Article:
SHOCK and an outpouring of grief were the immediate responses by many Nigerians to the death of Comrade Peter Oluyinka Odumakin, a democracy advocate, civil society activist and spokesman for the pan-Yoruba socio-political organisation, Afenifere.
His wife, Dr. Joe Okei-Odumakin, said he died on the morning of Saturday, April 3, 2021 at the Intensive Care Unit of the Lagos State University Teaching Hospital, LASUTH, due to complications from COVID-19.
Since his death was announced, there has been a torrent of tributes from different parts of the country. From President Muhammadu Buhari to former presidents, Olusegun Obasanjo and Goodluck Jonathan, to various state governors; other prominent political and opinion leaders across the country, the verdict remains the same: his death is a tragic blow, a sad loss to the country.
But death has not diminished his relevance as he had variously been described by friends and foes alike as undoubtedly a great patriot and nationalist, with many expressing regret that COVID-19 had unfairly robbed the country of his highly valued contributions and services at a time they are most needed.
An unrepentant critic of a troubled Nigeria and the leadership responsible for this sad state of affairs, Comrade Yinka Odumakin was for many years in the forefront of agitations to correct the many structural anomalies inherent in the country, leaving it almost prostrate and in danger of collapsing on itself.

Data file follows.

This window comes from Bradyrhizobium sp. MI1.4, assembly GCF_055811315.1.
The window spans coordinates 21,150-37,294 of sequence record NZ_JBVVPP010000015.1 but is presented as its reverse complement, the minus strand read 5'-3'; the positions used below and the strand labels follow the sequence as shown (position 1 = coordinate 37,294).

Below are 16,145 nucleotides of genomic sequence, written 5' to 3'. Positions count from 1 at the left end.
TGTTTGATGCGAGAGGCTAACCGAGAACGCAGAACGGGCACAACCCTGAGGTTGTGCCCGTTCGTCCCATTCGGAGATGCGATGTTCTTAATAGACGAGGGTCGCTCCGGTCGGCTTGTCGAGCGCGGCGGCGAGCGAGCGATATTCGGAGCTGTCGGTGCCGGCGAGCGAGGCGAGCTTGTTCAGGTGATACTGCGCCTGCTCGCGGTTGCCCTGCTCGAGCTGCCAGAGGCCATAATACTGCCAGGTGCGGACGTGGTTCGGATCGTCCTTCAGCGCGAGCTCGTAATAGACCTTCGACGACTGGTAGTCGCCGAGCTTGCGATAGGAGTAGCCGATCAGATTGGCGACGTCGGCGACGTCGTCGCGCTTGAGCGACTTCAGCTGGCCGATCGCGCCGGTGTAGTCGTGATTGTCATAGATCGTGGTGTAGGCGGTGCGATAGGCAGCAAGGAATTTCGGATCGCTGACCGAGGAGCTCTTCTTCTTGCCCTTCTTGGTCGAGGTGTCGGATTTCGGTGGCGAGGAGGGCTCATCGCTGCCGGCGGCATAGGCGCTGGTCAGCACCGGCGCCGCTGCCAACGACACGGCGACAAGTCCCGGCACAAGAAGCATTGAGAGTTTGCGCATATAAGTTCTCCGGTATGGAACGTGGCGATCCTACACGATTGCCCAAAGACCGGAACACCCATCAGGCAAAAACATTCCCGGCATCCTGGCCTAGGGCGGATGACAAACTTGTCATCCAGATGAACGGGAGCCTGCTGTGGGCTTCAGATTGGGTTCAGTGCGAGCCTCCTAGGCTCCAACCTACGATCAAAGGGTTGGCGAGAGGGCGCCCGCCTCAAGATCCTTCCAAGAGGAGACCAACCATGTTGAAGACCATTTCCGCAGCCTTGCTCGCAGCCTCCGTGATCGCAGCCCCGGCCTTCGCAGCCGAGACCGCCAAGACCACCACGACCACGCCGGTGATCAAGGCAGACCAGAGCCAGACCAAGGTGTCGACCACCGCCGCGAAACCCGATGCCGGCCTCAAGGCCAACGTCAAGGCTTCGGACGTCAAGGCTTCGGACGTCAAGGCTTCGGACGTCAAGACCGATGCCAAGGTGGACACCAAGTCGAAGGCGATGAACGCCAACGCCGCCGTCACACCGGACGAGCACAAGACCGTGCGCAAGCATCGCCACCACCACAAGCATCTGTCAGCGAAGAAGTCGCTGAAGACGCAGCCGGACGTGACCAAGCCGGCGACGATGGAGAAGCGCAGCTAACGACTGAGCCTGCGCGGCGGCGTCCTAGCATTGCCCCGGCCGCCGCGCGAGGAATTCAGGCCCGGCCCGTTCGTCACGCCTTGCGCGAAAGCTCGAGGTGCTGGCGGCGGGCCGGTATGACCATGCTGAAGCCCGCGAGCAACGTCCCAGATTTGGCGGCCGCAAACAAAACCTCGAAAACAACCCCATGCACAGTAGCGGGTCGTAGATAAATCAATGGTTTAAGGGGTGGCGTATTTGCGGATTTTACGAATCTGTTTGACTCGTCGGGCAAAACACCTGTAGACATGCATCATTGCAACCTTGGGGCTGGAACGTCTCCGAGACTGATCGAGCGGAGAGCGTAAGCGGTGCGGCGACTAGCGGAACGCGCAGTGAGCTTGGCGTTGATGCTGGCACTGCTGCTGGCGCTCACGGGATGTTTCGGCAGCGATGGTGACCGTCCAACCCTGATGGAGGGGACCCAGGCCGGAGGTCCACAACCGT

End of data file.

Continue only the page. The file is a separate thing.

As a ready mouthpiece of the Afenifere, he was never shy or afraid to step on the sensitive toes of those in authority for failing to respond appropriately to the many leadership problems confronting Nigeria.
Until his death, he was a vibrant and relentless voice on the need to restructure the country so that it can find its bearing among the comity of nations that are developing at a rapid pace while Nigeria lags behind.
A prolific writer, ace commentator and critic, Yinka never missed the opportunity to bare his mind on sundry issues bordering on politics, power and the economy.
In the process, he kept government and public office holders constantly on their toes, hoping to get them to do the right things for the country. His column in Vanguard: “Candid Notes”, was a must-read every Tuesday, with his comments sometimes scathing but in most cases corrective.
His last column in Vanguard was published on Tuesday March 9, 2021. For some weeks, he had not sent his script for publication as he faithfully did and on time.
Unknown to us and most of his readers, he had fallen ill from the dastardly pandemic from which he eventually succumbed to the cold hands of death.
He was born 54 years ago at Moro, Ife North, Osun State. May his soul rest in peace.
Vanguard News Nigeria
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